Erbium(III) iodide

Erbium iodide is an iodide of lanthanide metal Erbium.

Erbium(III) oxide

Erbium(III) oxide, is synthesized from the lanthanide metal erbium. It was partially isolated by Carl Gustaf Mosander in 1843, and first obtained in pure form in 1905 by Georges Urbain and Charles James. It has a pink color with a cubic crystal structure. Under certain conditions erbium oxide can also have a hexagonal form.

Erbium oxide is toxic when inhaled, taken orally, or injected into the blood stream in massive amounts. The effect of erbium oxides in low concentrations on humans over long periods of time has not been determined.

Erbium-doped waveguide amplifier

An erbium-doped waveguide amplifier (or EDWA) is a type of an optical amplifier. It is a close relative of an EDFA, Erbium-doped fiber amplifier, and in fact EDWA's basic operating principles are identical to those of the EDFA. Both of them can be used to amplify infrared light at wavelengths in optical communication bands between 1500 and 1600 nm. However, whereas an EDFA is made using a free-standing fiber, an EDWA is typically produced on a planar substrate, sometimes in ways that are very similar to the methods used in electronic integrated circuit manufacturing. Therefore, the main advantage of EDWAs over EDFAs lies in their potential to be intimately integrated with other optical components on the same planar substrate and thus making EDFAs unnecessary.

Erbium hexaboride

Erbium hexaboride (ErB6) is a rare-earth hexaboride compound, which has a calcium hexaboride crystal structure.

It is one of the fundamental compounds formed in reactions between erbium and boron. The compound is isostructural with all other reported rare-earth hexaboride compounds including lanthanum hexaboride, samarium hexaboride, and cerium hexaboride. Due to the isostructural nature of the rare-earth hexaborides and the strong interaction of boron octahedra within the crystal, these compounds show a high degree of lattice matching which suggests the possibility of doping by substituting one rare earth metal within the crystal with another. Until recently, it had been hypothesized that erbium hexaboride was unstable due to the small size of the Er3+ cation within the crystal structure when compared to the ionic radii of other rare-earth elements that form known rare-earth hexaboride compounds. It has now been demonstrated, however, that new nanoscale synthetic methods are capable of producing high-purity, stable erbium hexaboride nanowires. These wires, produced using chemical vapor deposition (CVD), have a reported lattice constant of 4.1 Å.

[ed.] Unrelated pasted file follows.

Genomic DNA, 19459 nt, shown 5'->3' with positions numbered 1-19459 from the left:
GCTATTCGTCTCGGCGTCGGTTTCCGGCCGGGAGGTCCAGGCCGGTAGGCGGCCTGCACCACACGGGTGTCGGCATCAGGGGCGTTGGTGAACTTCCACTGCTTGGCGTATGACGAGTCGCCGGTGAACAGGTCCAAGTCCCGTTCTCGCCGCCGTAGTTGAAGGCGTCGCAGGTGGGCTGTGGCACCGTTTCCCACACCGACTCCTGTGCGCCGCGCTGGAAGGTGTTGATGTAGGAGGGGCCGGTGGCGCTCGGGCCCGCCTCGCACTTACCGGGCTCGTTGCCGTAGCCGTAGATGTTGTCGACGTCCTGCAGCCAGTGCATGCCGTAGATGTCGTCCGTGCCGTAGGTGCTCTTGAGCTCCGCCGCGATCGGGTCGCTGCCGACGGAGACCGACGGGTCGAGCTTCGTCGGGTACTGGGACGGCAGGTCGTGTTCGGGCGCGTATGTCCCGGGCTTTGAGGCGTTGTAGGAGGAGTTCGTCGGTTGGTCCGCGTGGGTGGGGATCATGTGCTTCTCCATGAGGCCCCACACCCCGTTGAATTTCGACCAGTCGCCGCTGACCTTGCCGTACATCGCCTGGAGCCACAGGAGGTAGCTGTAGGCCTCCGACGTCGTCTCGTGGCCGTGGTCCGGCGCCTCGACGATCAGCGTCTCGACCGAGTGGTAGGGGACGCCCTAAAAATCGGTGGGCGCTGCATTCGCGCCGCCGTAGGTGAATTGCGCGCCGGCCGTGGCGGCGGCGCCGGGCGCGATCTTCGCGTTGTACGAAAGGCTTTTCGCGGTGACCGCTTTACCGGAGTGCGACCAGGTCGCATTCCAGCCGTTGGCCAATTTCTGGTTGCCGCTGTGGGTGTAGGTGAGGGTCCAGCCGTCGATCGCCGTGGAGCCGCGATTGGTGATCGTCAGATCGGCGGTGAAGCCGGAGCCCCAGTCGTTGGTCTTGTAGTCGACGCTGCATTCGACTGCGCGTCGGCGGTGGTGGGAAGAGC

Erbium tetraboride

Erbium boride is a boride of the lanthanide metal erbium.It is hard and has a high melting point. Industrial applications of erbium boride include use in semiconductors, the blades of gas turbines, and the nozzles of rocket engines.

Fiber laser

A fiber laser or fibre laser is a laser in which the active gain medium is an optical fiber doped with rare-earth elements such as erbium, ytterbium, neodymium, dysprosium, praseodymium, thulium and holmium. They are related to doped fiber amplifiers, which provide light amplification without lasing. Fiber nonlinearities, such as stimulated Raman scattering or four-wave mixing can also provide gain and thus serve as gain media for a fiber laser.

Holmium

Holmium is a chemical element with symbol Ho and atomic number 67. Part of the lanthanide series, holmium is a rare-earth element. Holmium was discovered by Swedish chemist Per Theodor Cleve. Its oxide was first isolated from rare-earth ores in 1878. The element's name comes from Holmia, the Latin name for the city of Stockholm.

Elemental holmium is a relatively soft and malleable silvery-white metal. It is too reactive to be found uncombined in nature, but when isolated, is relatively stable in dry air at room temperature. However, it reacts with water and corrodes readily and also burns in air when heated.

Holmium is found in the minerals monazite and gadolinite and is usually commercially extracted from monazite using ion-exchange techniques. Its compounds in nature and in nearly all of its laboratory chemistry are trivalently oxidized, containing Ho(III) ions. Trivalent holmium ions have fluorescent properties similar to many other rare-earth ions (while yielding their own set of unique emission light lines), and thus are used in the same way as some other rare earths in certain laser and glass-colorant applications.

Holmium has the highest magnetic permeability of any element and therefore is used for the polepieces of the strongest static magnets. Because holmium strongly absorbs neutrons, it is also used as a burnable poison in nuclear reactors.

Holmium(III) oxide

Holmium(III) oxide, or holmium oxide is a chemical compound of a rare-earth element holmium and oxygen with the formula Ho2O3. Together with dysprosium(III) oxide (Dy2O3) holmium oxide is one of the most powerfully paramagnetic substances known. The oxide, also called holmia, occurs as a component of the related erbium oxide mineral called erbia. Typically the oxides of the trivalent lanthanides coexist in nature and separation of these components requires specialized methods. Holmium oxide is used in making specialty colored glasses. Glass containing holmium oxide and holmium oxide solutions have a series of sharp optical absorption peaks in the visible spectral range. They are therefore traditionally used as a convenient calibration standard for optical spectrophotometers.

Isotopes of erbium

Naturally occurring erbium (68Er) is composed of 6 stable isotopes, with 166Er being the most abundant (33.503% natural abundance). Thirty radioisotopes have been characterized with between 74 and 108 neutrons, or 142 to 177 nucleons, with the most stable being 169Er with a half-life of 9.4 days, 172Er with a half-life of 49.3 hours, 160Er with a half-life of 28.58 hours, 165Er with a half-life of 10.36 hours, and 171Er with a half-life of 7.516 hours. All of the remaining radioactive isotopes have half-lives that are less than 3.5 hours, and the majority of these have half-lives that are less than 4 minutes. This element also has 13 meta states, with the most stable being 167mEr (t1/2 2.269 seconds).